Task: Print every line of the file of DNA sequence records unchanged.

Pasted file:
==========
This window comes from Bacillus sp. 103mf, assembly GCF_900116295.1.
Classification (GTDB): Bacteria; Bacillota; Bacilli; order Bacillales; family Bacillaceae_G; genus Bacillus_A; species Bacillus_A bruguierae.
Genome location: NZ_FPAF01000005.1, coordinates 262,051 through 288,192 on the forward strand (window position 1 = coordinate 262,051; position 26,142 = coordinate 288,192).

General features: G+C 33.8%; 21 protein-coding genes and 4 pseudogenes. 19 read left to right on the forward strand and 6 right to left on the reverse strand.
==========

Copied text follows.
This window comes from Bacillus sp. 103mf, assembly GCF_900116295.1.
Classification (GTDB): Bacteria; Bacillota; Bacilli; order Bacillales; family Bacillaceae_G; genus Bacillus_A; species Bacillus_A bruguierae.
Genome location: NZ_FPAF01000005.1, coordinates 262,051 through 288,192 on the forward strand (window position 1 = coordinate 262,051; position 26,142 = coordinate 288,192).

General features: G+C 33.8%; 21 protein-coding genes and 4 pseudogenes. 19 read left to right on the forward strand and 6 right to left on the reverse strand.